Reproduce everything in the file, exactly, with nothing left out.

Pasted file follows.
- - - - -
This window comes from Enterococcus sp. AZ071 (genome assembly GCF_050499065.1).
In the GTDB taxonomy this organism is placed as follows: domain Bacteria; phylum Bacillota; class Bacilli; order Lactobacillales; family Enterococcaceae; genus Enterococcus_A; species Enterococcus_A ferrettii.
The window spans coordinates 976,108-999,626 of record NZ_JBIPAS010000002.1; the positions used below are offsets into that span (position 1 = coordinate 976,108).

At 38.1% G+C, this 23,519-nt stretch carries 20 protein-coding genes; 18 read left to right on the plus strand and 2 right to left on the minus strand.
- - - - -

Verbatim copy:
This window comes from Enterococcus sp. AZ071 (genome assembly GCF_050499065.1).
In the GTDB taxonomy this organism is placed as follows: domain Bacteria; phylum Bacillota; class Bacilli; order Lactobacillales; family Enterococcaceae; genus Enterococcus_A; species Enterococcus_A ferrettii.
The window spans coordinates 976,108-999,626 of record NZ_JBIPAS010000002.1; the positions used below are offsets into that span (position 1 = coordinate 976,108).

At 38.1% G+C, this 23,519-nt stretch carries 20 protein-coding genes; 18 read left to right on the plus strand and 2 right to left on the minus strand.